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For other uses, see Felix (disambiguation).

FELICS, which stands for Fast Efficient & Lossless Image Compression System, is a lossless image compression algorithm that performs 5-times faster than the original lossless JPEG codec and achieves a similar compression ratio.[1]


It was invented by Paul G. Howard and Jeffrey S. Vitter of the Department of Computer Science at Brown University in Providence, Rhode Island, USA, and was first presented at the 1993 IEEE Data Compression Conference in Snowbird, Utah. It was successfully implemented in hardware and deployed as part of HiRISE on the Mars Reconnaissance Orbiter.[2]


Pixel prediction neighborhoods.

Like other lossless codecs for continuous-tone images, FELICS operates by decorrelating the image and encoding it with an entropy coder. The decorrelation is the context where and where are the pixel's two nearest neighbors (causal, already coded and known at the decoder) used for providing the context to code the present pixel . Except at the top and left edges, these are the pixel above and the pixel to the left. For example, the neighbors of pixel X in the diagram are A and B, but if X were at the left side, its neighbors would be B and D.

P lies within the closed interval [L, H] roughly half the time. Otherwise, it is above H or below L. These can be encoded as 1, 01, and 00 respectively (p. 4). The following figure shows the (idealized) histogram of the pixels and their intensity values along the x-axis, and frequency of occurrence along the y-axis. FELICS predictor.png

The distribution of P within the range [L, H] is nearly uniform with a minor peak near the center of this range. When P falls in the range [L, H], P − L is encoded using an adjusted binary code such that values in the center of the range use floor(log2(Δ + 1)) bits and values at the ends use ceil(log2(Δ + 1)) bits (p. 2). For example, when Δ = 11, the codes for P − L in 0 to 11 may be 0000, 0001, 0010, 0011, 010, 011, 100, 101, 1100, 1101, 1110, 1111.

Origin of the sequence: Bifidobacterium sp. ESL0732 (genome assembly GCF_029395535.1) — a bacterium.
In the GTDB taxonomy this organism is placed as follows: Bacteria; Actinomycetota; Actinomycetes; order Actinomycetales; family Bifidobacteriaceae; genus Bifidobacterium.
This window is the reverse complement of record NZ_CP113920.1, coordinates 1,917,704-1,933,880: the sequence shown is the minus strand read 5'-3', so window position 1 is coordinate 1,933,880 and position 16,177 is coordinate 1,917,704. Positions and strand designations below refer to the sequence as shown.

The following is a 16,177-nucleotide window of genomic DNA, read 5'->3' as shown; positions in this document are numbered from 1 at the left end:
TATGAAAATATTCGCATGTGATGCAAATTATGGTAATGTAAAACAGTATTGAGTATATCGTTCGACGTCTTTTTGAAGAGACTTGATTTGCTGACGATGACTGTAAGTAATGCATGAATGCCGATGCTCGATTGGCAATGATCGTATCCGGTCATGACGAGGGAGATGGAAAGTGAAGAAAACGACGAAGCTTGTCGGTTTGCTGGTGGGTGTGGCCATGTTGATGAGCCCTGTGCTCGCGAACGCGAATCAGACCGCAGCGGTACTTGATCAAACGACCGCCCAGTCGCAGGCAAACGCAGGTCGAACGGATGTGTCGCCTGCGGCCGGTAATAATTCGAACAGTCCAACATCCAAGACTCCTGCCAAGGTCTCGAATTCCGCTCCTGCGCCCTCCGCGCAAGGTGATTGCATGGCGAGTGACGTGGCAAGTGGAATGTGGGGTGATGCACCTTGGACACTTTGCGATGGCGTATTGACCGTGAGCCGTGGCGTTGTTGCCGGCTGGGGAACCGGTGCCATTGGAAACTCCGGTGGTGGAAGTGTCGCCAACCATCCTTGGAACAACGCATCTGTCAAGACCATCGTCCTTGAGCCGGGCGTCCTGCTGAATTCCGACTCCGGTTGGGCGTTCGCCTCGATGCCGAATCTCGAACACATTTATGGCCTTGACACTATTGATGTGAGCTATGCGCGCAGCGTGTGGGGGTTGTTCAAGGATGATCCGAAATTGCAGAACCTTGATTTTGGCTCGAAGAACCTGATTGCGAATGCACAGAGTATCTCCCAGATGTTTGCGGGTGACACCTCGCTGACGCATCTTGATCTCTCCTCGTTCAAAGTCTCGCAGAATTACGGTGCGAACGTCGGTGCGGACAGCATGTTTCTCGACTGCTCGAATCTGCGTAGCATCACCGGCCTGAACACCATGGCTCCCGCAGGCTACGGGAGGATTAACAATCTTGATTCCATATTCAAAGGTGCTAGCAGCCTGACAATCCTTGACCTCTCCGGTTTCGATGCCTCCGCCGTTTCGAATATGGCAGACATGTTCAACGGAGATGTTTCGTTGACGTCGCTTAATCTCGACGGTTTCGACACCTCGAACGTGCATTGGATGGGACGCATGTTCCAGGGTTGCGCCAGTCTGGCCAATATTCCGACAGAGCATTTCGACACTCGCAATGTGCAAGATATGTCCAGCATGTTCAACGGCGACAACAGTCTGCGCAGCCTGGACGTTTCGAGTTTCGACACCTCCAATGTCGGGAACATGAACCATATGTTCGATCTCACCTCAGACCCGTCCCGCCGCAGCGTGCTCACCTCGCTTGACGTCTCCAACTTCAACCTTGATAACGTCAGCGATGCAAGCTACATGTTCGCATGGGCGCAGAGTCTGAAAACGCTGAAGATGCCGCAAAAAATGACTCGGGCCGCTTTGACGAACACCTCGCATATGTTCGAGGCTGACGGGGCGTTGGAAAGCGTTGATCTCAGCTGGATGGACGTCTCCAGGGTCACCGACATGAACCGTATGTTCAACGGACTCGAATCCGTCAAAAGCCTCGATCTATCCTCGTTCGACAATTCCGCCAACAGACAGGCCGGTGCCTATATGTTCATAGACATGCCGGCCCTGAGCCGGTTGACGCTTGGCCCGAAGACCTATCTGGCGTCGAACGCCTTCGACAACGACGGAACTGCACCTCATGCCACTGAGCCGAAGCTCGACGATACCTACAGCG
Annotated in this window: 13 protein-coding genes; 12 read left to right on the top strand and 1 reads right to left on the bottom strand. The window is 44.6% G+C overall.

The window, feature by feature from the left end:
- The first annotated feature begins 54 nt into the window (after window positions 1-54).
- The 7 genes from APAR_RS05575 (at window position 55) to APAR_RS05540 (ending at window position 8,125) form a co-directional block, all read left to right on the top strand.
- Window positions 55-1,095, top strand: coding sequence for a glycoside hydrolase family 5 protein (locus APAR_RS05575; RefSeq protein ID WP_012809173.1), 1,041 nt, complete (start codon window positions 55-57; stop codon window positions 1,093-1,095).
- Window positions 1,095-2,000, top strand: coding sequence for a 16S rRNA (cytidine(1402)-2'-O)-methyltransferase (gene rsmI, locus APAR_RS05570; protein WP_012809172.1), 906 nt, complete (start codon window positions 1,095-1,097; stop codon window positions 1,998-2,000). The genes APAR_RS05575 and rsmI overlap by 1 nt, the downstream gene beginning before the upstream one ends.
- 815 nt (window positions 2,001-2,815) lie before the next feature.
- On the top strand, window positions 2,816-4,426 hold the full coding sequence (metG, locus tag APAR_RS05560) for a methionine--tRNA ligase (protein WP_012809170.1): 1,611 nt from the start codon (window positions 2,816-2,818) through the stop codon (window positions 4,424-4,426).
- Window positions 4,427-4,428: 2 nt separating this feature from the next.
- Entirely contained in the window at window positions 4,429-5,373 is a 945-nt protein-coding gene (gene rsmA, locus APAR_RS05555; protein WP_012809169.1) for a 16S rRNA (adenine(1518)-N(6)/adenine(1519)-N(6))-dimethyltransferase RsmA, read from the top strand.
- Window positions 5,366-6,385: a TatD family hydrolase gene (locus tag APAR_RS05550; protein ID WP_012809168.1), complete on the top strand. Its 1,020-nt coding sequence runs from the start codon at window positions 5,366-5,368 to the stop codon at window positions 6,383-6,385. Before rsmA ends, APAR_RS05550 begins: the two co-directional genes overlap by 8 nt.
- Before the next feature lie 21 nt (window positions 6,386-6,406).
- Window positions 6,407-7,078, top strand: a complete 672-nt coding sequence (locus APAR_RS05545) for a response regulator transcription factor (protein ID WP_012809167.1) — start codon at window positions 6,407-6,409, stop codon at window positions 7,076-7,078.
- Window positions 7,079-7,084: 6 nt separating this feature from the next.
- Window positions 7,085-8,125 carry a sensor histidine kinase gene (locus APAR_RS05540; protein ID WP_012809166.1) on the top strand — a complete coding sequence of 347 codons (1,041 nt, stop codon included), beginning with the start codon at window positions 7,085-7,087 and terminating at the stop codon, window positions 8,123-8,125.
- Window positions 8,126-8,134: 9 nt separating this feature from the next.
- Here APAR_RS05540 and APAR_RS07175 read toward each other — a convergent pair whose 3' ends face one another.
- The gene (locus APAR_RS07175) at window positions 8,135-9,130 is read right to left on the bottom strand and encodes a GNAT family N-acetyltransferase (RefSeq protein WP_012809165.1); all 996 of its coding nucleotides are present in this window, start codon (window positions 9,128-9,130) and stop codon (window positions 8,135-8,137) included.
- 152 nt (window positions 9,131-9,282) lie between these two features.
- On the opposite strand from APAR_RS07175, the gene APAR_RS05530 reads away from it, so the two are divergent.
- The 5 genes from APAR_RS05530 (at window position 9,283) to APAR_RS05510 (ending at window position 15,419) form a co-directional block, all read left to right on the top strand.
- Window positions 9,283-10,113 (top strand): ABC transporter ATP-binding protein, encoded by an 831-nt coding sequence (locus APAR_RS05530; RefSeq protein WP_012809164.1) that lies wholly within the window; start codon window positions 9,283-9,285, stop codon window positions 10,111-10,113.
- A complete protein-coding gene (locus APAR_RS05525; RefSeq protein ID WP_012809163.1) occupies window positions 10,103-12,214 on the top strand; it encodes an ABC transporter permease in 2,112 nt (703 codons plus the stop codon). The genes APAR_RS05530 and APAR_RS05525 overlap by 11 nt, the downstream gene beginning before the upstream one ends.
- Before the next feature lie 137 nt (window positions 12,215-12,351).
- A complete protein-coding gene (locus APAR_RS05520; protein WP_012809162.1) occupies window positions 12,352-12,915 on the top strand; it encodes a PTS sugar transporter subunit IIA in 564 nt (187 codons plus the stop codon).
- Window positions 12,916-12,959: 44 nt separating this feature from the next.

Outside the range, P tends to follow a geometric distribution on each side (p. 3). It is encoded using a Rice code with parameters chosen based on previous choices. For each Δ and each possible Rice code parameter k, the algorithm keeps track of the total number of bits that would have been used to encode pixels outside the range. Then for each pixel, it chooses the Rice code with the based on Δ at the pixel.


FELICS improvements include methods for estimating Δ and estimating k. For instance, Howard and Vitter's article recognizes that relatively flat areas (with small Δ, especially where L = H) may have some noise, and compression performance in these areas improves by widening the interval, increasing the effective Δ. It is also possible to estimate the optimal k for a given Δ based on the mean of all prediction residues seen so far, which is faster and uses less memory than computing the number of bits used for each k.

See also[edit]


  1. ^ P. G. Howard and J. S. Vitter, Fast and Efficient Lossless Image Compression, Proceedings of the 1993 IEEE Data Compression Conference (DCC '93), Snowbird, UT, April 1993, 351-360.
  2. ^ A. S. McEwen, E. M. Eliason, J. W. Bergstrom, N. T. Bridges, C. J. Hansen, W. A. Delamere, J. A. Grant, V. C. Gulick, K. E. Herkenhoff, L. Keszthelyi, R. L. Kirk, M. T. Mellon, S. W. Squyres, N. Thomas, and C. M. Weitz, Mars Reconnaissance Orbiter’s High Resolution Imaging Science Experiment (HiRISE), Journal of Geophysical Research, 112(E05S02), 2007, 40 pages.